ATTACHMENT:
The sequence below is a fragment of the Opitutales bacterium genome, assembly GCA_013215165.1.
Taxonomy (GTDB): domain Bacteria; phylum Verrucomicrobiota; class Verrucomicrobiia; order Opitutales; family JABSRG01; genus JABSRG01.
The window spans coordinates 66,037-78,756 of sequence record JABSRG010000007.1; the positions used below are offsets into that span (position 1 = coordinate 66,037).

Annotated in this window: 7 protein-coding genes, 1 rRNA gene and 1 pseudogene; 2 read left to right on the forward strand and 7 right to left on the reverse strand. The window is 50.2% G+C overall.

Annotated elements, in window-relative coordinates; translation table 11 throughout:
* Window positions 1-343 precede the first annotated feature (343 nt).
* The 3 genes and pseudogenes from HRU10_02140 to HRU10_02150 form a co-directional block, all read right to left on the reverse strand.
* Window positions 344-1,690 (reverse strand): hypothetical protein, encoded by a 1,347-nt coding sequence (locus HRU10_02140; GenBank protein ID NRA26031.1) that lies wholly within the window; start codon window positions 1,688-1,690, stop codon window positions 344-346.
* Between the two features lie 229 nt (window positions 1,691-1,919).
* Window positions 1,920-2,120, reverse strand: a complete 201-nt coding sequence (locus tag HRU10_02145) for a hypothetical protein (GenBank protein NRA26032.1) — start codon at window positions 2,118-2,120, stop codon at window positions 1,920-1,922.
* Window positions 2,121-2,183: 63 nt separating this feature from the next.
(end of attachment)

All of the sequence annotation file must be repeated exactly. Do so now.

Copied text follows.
The sequence below is a fragment of the Opitutales bacterium genome, assembly GCA_013215165.1.
Taxonomy (GTDB): domain Bacteria; phylum Verrucomicrobiota; class Verrucomicrobiia; order Opitutales; family JABSRG01; genus JABSRG01.
The window spans coordinates 66,037-78,756 of sequence record JABSRG010000007.1; the positions used below are offsets into that span (position 1 = coordinate 66,037).

Annotated in this window: 7 protein-coding genes, 1 rRNA gene and 1 pseudogene; 2 read left to right on the forward strand and 7 right to left on the reverse strand. The window is 50.2% G+C overall.

Annotated elements, in window-relative coordinates; translation table 11 throughout:
* Window positions 1-343 precede the first annotated feature (343 nt).
* The 3 genes and pseudogenes from HRU10_02140 to HRU10_02150 form a co-directional block, all read right to left on the reverse strand.
* Window positions 344-1,690 (reverse strand): hypothetical protein, encoded by a 1,347-nt coding sequence (locus HRU10_02140; GenBank protein ID NRA26031.1) that lies wholly within the window; start codon window positions 1,688-1,690, stop codon window positions 344-346.
* Between the two features lie 229 nt (window positions 1,691-1,919).
* Window positions 1,920-2,120, reverse strand: a complete 201-nt coding sequence (locus tag HRU10_02145) for a hypothetical protein (GenBank protein NRA26032.1) — start codon at window positions 2,118-2,120, stop codon at window positions 1,920-1,922.
* Window positions 2,121-2,183: 63 nt separating this feature from the next.